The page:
Winnipeg Free Press - PRINT EDITION

Found: frikadeller and Gondola-like pizza

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THIS week, two main dishes are featured in response to earlier requests from readers.

Connie McLeod had written that she had eaten frikadellen on a cruise and was looking for a recipe. Readers replied with recipes for frikadeller, which are Danish meat balls. Martha Epstein sent in a recipe she got from a Danish cookbook she bought while living in Denmark, and it is reprinted below. She notes that the meat must be very well ground. Thanks also to Shirley Lojstrup, Elsebeth Hansen-Kriening and Otto Christensen of Arbourg for sharing their recipes.

Jay Myshkowsky of Vancouver was missing Winnipeg and its pizza, and asked if anyone had the recipe for Gondola's thin crust pizza and sauce. Thanks to Len St. Marie, Joan Cymbalisty, Laraine Parkes and Mary Lou Hodge.

Heather Leonoff would like a recipe for the butterscotch tarts that her mom used to buy from the Eaton's bakery. She recalls that the filling was the same consistency as lemon meringue pie.

Barb Saindon would like a recipe that is like Costco's carrot cake and icing, and Marg Hazelwood is looking for a carrot cake made with butter, not oil.

If you can help with a recipe request, have your own request, or a favourite recipe you'd like to share, send an e-mail to recipeswap@freepress.mb.ca, fax 697 7412, or write to Recipe Swap, c/o Darlene Henderson, Winnipeg Free Press, 1355 Mountain Ave., Winnipeg, MB, R2X 3B6. Please include your first and last name, address and telephone number. (Please note that your submission may not appear right away, due to space limitations.)

Frikadeller (Danish meat balls)

225 g (1/2 lb) veal or beef

225 g (1/2 lb) pork

1 medium onion

45 ml (3 tbsp) flour or sifted bread crumbs

250 ml (1/2 pint) soda water or milk

1 egg, well beaten

5 ml (1 tsp) salt

2 ml (1/2 tsp) pepper

90 ml (3 oz) butter

There are as many ways of making frikadeller as there are cooks in Denmark. They should be light, and one of the secrets of lightness is to use soda water in the mixture. They can be made entirely out of one kind of meat if desired. Frikadeller made with milk and bread crumbs are not as light but are easier to handle.

Run meats and onion twice through the electric meat grinder or 4 times through the finest blade of a hand mincer. Stir in flour or bread crumbs; beat thoroughly. Gradually beat in soda water or milk, 30 ml (2 tbsp) at a time, beating constantly to aerate mixture. Beat in egg, salt and pepper. Beat mixture until puffy. Shape mixture into oblongs with two teaspoons dipped in water. Fry frikadeller in hot butter slowly until browned on all sides. Serve with boiled or sugar-browned potatoes and red cabbage or pickled beets, or use on the cold table.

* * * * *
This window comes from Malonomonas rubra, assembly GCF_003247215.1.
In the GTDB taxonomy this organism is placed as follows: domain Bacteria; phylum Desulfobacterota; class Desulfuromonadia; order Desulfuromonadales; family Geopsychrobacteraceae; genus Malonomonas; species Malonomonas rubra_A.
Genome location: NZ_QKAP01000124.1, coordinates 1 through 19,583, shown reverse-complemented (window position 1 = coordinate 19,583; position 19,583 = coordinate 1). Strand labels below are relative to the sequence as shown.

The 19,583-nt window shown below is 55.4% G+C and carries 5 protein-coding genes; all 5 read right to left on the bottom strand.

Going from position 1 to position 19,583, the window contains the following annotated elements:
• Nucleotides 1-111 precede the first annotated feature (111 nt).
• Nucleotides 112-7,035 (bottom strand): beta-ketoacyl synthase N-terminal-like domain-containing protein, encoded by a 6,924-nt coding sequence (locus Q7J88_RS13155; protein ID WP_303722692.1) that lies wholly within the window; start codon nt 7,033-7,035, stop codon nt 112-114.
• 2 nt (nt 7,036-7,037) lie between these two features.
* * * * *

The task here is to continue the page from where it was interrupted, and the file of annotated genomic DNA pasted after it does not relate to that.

Taste Tester Notes: These are very light and are good hot or cold. I used flour and soda water and the mixture was puffy, but using the wet spoons to drop them into the pan is quick and works well. I used a non-stick pan and just a small amount of butter. They may flatten out a bit while frying.

Like Gondola's thin pizza crust

5 ml (1 tsp) sugar

15 ml (1 envelope) traditional yeast

60 ml (1/4 cup) oil

310 ml (1 1/4 cups) flour

5 ml (1 tsp) salt

250 ml (1 cup) lukewarm water

375 ml (1 1/2 cups) flour

2 ml (1/2 tsp) oregano

2 ml (1/2 tsp) pepper

Combine first five items in a large mixing bowl. Stir in warm water. In a separate bowl, combine remaining ingredients. Add 125 ml (1/2 cup) at a time to the dough. Knead for about 5 minutes and let rest for 20 minutes in a warm room.

On a well-floured surface, roll dough into a very thin sheet. Cut to fit a pan. Make sure the pan is dry and floured. Freeze for at least three hours.

To prepare pizza, place toppings on top of your favourite sauce and frozen crust. Make sure the crust is completely frozen. Thawing the crust will result in a soggy or thicker crust. The crust should not be exposed for more than 5 to 10 minutes at room temperature. Bake in 450 F to 550 F (230 to 290 C) oven for 25 to 30 minutes or until done.

Restaurant-style pizza sauce

398 ml (14 oz) can Hunt's Italian tomato sauce

1 ml (1/4 tsp) chili powder

1 ml (1/4 tsp) garlic powder

5 ml (1 tsp) dried oregano leaves (not ground oregano)

Mix together all ingredients thoroughly. Chill covered until needed.

Taste Tester Notes: Nice combination of flavours for a thin-crust pizza and sauce. When mixing the dough, it will seem like there is excess flour, but as you knead it the flour will all be worked in. This makes enough dough for two 12-inch pizzas and more than enough sauce for both. As it is important to bake crust from frozen state, have all of your toppings ready before taking crust out of the freezer. Check before suggested baking time -- mine baked in 15 minutes at 450 F. I also tried making the dough using half whole wheat flour with good results.

Republished from the Winnipeg Free Press print edition September 19, 2007

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